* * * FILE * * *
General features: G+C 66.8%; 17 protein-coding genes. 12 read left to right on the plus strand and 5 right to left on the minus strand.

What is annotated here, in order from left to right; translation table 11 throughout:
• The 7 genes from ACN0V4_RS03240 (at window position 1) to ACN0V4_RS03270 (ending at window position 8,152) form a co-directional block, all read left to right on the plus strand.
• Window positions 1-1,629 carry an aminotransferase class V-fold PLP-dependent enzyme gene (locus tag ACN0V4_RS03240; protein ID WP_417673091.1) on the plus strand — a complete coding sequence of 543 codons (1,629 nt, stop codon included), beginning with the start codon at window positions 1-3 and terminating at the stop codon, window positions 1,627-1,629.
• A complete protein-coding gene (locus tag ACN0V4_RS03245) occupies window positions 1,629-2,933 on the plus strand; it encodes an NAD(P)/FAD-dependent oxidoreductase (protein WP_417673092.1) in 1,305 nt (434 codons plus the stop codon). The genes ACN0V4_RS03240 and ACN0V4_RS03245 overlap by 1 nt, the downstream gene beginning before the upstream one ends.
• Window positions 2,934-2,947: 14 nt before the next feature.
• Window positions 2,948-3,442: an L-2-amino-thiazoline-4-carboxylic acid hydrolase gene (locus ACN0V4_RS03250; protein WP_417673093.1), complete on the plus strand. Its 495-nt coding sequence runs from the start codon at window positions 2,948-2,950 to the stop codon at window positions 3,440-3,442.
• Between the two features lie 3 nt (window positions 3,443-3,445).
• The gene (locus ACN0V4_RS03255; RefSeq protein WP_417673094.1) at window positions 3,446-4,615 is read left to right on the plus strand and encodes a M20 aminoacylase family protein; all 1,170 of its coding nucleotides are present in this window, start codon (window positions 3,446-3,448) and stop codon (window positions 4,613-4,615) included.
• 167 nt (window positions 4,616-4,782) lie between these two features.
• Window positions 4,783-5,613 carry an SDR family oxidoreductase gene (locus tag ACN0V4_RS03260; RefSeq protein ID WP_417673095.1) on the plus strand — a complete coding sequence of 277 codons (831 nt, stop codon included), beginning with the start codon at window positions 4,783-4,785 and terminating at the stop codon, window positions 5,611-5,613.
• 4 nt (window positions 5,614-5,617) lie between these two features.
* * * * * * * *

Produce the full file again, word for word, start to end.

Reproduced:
General features: G+C 66.8%; 17 protein-coding genes. 12 read left to right on the plus strand and 5 right to left on the minus strand.

What is annotated here, in order from left to right; translation table 11 throughout:
• The 7 genes from ACN0V4_RS03240 (at window position 1) to ACN0V4_RS03270 (ending at window position 8,152) form a co-directional block, all read left to right on the plus strand.
• Window positions 1-1,629 carry an aminotransferase class V-fold PLP-dependent enzyme gene (locus tag ACN0V4_RS03240; protein ID WP_417673091.1) on the plus strand — a complete coding sequence of 543 codons (1,629 nt, stop codon included), beginning with the start codon at window positions 1-3 and terminating at the stop codon, window positions 1,627-1,629.
• A complete protein-coding gene (locus tag ACN0V4_RS03245) occupies window positions 1,629-2,933 on the plus strand; it encodes an NAD(P)/FAD-dependent oxidoreductase (protein WP_417673092.1) in 1,305 nt (434 codons plus the stop codon). The genes ACN0V4_RS03240 and ACN0V4_RS03245 overlap by 1 nt, the downstream gene beginning before the upstream one ends.
• Window positions 2,934-2,947: 14 nt before the next feature.
• Window positions 2,948-3,442: an L-2-amino-thiazoline-4-carboxylic acid hydrolase gene (locus ACN0V4_RS03250; protein WP_417673093.1), complete on the plus strand. Its 495-nt coding sequence runs from the start codon at window positions 2,948-2,950 to the stop codon at window positions 3,440-3,442.
• Between the two features lie 3 nt (window positions 3,443-3,445).
• The gene (locus ACN0V4_RS03255; RefSeq protein WP_417673094.1) at window positions 3,446-4,615 is read left to right on the plus strand and encodes a M20 aminoacylase family protein; all 1,170 of its coding nucleotides are present in this window, start codon (window positions 3,446-3,448) and stop codon (window positions 4,613-4,615) included.
• 167 nt (window positions 4,616-4,782) lie between these two features.
• Window positions 4,783-5,613 carry an SDR family oxidoreductase gene (locus tag ACN0V4_RS03260; RefSeq protein ID WP_417673095.1) on the plus strand — a complete coding sequence of 277 codons (831 nt, stop codon included), beginning with the start codon at window positions 4,783-4,785 and terminating at the stop codon, window positions 5,611-5,613.
• 4 nt (window positions 5,614-5,617) lie between these two features.